For between $1,800 and $3,100, depending on the species, a donor to the Tree Time program of the Parks Foundation can get a tree planting fast-tracked for the location of their choice. According to Parks, three in four trees planted by Tree Time are on behalf of corporate donors, with the rest coming from individuals or neighborhood groups.
Washington Heights resident Zachary Cohen discovered Tree Time after waiting three years for his neighbor’s 311 requests to yield fruit — with no trees in sight to fill empty pits on their street. He followed up with the parks department, where, Cohen told THE CITY, a friendly employee told him about a way to speed up tree requests: make a tax-deductible donation to Tree Time.
Cohen reached out to Tree Time and immediately received a personalized email, informing him that if he donated $1,800 to the City Parks Foundation, Tree Time could plant his tree this same fall.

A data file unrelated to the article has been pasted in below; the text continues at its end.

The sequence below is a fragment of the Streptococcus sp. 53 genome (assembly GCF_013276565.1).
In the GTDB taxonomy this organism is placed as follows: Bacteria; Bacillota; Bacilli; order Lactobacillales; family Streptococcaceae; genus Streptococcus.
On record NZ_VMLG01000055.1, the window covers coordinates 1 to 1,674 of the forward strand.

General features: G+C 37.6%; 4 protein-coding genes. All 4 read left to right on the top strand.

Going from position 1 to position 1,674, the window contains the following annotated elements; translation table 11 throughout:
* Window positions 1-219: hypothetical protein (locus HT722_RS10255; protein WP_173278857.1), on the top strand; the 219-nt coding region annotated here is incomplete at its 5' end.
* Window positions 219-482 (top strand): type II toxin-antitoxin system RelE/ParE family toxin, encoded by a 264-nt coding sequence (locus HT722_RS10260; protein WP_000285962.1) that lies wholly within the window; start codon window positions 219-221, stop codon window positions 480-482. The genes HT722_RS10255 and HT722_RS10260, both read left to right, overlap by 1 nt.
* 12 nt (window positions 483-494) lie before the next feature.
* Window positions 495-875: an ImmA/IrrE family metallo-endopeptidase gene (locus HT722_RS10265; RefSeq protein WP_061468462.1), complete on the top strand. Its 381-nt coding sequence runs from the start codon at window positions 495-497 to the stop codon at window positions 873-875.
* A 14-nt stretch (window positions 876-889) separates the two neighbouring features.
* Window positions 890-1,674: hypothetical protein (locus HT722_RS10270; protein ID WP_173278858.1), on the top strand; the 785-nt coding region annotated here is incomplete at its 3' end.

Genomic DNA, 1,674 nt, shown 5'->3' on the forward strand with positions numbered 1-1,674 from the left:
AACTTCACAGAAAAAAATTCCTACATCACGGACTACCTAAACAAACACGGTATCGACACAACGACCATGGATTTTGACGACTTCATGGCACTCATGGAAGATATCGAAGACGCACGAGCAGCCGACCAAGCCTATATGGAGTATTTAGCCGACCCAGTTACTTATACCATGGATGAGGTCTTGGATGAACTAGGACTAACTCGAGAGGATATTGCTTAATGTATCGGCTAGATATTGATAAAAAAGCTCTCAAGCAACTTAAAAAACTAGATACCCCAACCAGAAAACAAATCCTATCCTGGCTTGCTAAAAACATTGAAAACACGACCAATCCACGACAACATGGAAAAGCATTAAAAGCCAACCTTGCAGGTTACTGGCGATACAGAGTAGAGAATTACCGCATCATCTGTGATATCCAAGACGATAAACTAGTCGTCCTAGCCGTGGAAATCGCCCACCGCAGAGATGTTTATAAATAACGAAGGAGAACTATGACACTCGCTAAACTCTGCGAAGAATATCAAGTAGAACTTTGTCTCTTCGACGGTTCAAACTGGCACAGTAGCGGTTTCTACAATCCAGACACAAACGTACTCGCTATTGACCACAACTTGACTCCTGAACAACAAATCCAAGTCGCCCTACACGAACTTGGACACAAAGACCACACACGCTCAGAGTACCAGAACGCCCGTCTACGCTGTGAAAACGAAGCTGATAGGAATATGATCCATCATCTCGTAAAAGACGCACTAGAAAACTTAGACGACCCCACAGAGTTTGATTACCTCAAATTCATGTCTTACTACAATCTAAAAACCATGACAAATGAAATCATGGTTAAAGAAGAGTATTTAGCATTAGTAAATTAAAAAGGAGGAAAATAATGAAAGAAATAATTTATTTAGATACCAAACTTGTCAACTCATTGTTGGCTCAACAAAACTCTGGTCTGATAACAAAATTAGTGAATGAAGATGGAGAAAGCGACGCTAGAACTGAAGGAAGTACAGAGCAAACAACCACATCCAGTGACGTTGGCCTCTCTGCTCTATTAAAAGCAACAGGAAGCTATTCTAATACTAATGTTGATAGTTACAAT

He added that he “got a response within 14 minutes,” of emailing Tree Time. “And that was after 5 p.m.” In contrast, he noted, a 311 request results in an automated acknowledgment email and nothing more.
As a nonprofit, the Parks Foundation is not subject to city government procurement rules. Its $1,800 entry level tree planting costs half as much as each tree taxpayers buy via the parks department, which cost an average of $3,600, according to testimony at a City Council hearing in June.
Shortly thereafter, the parks department informed Cohen that the trees he and his neighbors had requested via 311 would be planted in spring 2023 — more than three years after the first request was made.
The Planting Process
The parks department kicked off its fall planting season Oct. 1 and will continue until Dec. 31. During this time, 5,500 trees, including 4,400 street trees, will be planted, according to the agency.
The planting process begins with foresters who survey every potential site, make sure there are no conflicts with surrounding infrastructure and evaluate sites using guidelines that specify how far apart a tree must be from a street sign or from another tree, for example.